The following article is intended as an overview of the Templar’s hierarchy. Please keep in mind that as the Order grew in size and scope new positions were created.
The Grand Master
The Grand Master was the supreme authority of the Templar Order and answered to none save the pope. Once elected to the office, the Grand Master served for the remainder of his life. In several cases that lifetime was cut short. Several Grand Masters were killed in battle, showing that the position was far more than an administrative one.
While each country had its own Master, the Grand Master was above each of them. In addition to overseeing military operations, the Grand Master was also responsible for the business dealings of the Order.
The Seneschal was the right hand man to the Grand Master and in modern terms would be similar to a vice president of a corporation. The Seneschal also acted as a consigliare or advisor to the Grand Master and looked after a great deal of the administrative duties.
Along with the Grand Master, the Seneschal ruled over eight Templar provincial Masters. These provinces were chiefly Aragon, Apulia, England, France, Hungary, Poitiers, Portugal and Scotland.
The Marshal of the Order was the Templar in charge of war and anything that was related to it. In this sense the Marshal could be viewed as the second most important member of the Order after the Grand Master.
His personal retinue was comprised of two squires, one turcoman, one turcopole and one sergeant. He also had four horses at his command.
The Under Marshal was in charge of the footmen and the equipment.
The Standard Bearer was in charge of the squires and, despite the title of his office, never seemed to actually carry the Order’s standard himself.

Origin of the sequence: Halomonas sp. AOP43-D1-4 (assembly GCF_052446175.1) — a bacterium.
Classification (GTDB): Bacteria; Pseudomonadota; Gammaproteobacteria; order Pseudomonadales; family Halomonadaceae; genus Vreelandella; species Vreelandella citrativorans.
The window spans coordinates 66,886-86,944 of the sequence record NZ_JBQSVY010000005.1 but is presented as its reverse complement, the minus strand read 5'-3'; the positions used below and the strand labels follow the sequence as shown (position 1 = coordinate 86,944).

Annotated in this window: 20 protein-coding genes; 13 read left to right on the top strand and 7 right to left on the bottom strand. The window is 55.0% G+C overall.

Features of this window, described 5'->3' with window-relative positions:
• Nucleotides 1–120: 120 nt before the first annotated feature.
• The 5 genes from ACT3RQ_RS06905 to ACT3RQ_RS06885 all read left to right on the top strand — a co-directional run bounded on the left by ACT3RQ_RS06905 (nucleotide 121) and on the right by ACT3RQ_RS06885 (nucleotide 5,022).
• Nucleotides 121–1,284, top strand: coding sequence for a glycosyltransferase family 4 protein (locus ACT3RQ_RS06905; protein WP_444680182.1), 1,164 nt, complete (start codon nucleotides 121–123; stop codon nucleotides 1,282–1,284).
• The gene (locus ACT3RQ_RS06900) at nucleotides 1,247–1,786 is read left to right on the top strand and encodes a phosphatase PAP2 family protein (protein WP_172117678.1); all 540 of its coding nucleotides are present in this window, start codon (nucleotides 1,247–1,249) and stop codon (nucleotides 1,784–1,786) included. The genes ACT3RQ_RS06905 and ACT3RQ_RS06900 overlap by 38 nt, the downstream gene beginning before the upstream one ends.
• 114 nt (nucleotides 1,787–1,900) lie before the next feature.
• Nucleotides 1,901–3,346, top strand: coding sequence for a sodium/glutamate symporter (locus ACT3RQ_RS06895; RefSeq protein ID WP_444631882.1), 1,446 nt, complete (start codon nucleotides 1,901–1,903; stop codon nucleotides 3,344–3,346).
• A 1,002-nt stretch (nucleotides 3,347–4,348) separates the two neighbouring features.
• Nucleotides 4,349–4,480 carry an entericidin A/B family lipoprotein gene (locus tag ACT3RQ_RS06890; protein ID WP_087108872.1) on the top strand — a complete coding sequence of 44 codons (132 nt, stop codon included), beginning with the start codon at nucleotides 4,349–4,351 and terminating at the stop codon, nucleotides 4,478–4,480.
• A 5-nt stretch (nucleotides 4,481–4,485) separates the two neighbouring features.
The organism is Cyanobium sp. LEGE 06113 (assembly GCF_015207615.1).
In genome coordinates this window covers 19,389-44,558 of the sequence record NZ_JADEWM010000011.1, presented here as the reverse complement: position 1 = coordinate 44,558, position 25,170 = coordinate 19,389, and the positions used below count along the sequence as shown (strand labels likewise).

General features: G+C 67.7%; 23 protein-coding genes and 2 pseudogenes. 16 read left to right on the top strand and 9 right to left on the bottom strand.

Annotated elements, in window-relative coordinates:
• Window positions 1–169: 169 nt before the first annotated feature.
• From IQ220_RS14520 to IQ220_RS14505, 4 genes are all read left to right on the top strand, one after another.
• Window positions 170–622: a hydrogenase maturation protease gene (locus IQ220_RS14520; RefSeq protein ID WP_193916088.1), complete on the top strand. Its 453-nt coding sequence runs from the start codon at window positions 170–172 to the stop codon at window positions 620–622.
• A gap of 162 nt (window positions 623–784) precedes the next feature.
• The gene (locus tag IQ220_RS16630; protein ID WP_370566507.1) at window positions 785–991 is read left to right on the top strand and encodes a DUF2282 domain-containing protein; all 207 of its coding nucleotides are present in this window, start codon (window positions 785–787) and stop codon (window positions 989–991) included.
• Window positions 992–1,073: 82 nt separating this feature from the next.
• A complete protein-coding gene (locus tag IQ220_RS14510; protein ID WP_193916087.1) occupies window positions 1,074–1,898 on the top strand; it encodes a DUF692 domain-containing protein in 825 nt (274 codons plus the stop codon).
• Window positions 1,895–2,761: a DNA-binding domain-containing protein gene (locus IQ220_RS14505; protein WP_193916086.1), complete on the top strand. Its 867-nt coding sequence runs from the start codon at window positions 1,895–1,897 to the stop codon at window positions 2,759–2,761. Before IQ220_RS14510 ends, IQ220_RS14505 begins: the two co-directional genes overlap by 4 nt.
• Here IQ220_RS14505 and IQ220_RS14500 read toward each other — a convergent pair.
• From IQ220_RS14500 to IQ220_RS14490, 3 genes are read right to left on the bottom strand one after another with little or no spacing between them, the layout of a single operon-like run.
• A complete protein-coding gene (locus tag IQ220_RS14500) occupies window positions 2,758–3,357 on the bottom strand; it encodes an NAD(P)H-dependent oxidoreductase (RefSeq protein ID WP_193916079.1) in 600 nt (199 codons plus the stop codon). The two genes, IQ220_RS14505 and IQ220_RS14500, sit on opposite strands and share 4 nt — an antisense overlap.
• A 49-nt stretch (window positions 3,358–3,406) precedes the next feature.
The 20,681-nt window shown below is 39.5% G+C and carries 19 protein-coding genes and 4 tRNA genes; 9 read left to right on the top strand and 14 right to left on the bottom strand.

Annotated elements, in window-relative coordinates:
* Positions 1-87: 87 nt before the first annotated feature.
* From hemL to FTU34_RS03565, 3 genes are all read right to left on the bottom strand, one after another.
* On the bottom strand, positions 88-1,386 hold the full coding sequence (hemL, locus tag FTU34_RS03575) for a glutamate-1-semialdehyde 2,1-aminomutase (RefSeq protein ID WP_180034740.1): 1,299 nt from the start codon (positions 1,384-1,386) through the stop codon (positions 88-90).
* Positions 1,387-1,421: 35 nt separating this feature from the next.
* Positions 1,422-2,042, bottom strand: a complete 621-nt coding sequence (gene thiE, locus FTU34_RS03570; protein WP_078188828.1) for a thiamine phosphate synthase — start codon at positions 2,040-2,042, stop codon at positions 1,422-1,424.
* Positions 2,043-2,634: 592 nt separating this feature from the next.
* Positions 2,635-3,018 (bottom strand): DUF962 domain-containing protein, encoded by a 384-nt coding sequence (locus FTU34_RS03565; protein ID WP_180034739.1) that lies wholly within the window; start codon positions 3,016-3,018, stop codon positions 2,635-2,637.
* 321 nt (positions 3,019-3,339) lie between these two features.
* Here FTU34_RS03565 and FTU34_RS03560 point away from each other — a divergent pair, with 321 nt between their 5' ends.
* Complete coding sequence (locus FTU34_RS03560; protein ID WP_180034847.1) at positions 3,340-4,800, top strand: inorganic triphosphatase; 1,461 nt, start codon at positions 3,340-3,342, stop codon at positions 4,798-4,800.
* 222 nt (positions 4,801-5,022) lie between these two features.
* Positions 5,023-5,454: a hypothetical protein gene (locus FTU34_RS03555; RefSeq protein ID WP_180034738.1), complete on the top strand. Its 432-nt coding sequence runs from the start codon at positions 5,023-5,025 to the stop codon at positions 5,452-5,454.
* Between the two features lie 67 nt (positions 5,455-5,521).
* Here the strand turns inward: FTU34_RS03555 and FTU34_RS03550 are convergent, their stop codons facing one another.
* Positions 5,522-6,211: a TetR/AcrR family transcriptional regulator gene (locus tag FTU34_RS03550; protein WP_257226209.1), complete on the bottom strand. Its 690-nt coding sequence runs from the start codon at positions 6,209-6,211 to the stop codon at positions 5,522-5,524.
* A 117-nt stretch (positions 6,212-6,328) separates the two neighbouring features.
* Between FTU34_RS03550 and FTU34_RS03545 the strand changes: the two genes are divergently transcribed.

The Draper was in charge of the Templar garments and linens and while this may seem like a menial task, the Templar Rule of Order states that after the Master and Marshal, the Draper was superior to all brethren.
The Templar Rule of Order said of the Draper’s responsibilities regarding the robe of the order, “and the Draper or the one who is in his place should studiously reflect and take care to have the reward of God in all the above-mentioned things, so that the eyes of the envious and evil-tongued cannot observe that the robes are too long or too short; but he should distribute them so that they fit those who must wear them, according to the size of each one.”
The Draper had in his personal retinue two squires, a number of tailors and one brother in charge of the pack animals who would carry supplies. In addition the Draper, like the Marshal, had four horses at his disposal.
Commanders of the Lands: Jerusalem, Antioch and Tripoli
These Templar officers operated much like a Baillie and operated under the Masters. Commanders were responsible for all Templar houses, castles and farms in their jurisdiction.
The personal retinue of the Commanders consisted of two squires, two foot soldiers, one sergeant, one deacon and one Saracen scribe. Like others, the Commander had four horses at his command as well as one palfrey (riding horse).
Commanders of knights, houses and farms (Casals)
These Templars fell under the Commanders of Lands and were responsible for the day to day operations of the various estates under their care. Generally speaking, they were knights, but if no knight resided in the region, the position could go to a sergeant.
If the Commander was a knight he was permitted four horses, but if a sergeant he was allowed only two.
Provincial Masters, who governed the western districts, were similar to the Commanders of Lands, but seem to have largely been responsible for managing revenue and recruiting new men to the Order.
Knights and Sergeants
The bulk of the Templar’s military might was comprised of knights and sergeants. Although both classes of Templars were as likely to die in battle, the knight had a higher ranking within the Order.
Knights had to be men of noble birth and wore the white mantle that is the most familiar garment of the Order. Each knight was permitted one squire and three horses.
Sergeants did not have to be of noble birth and to show their lower rank, sergeants wore a black or brown mantle. They were given one horse and had no squires under their command.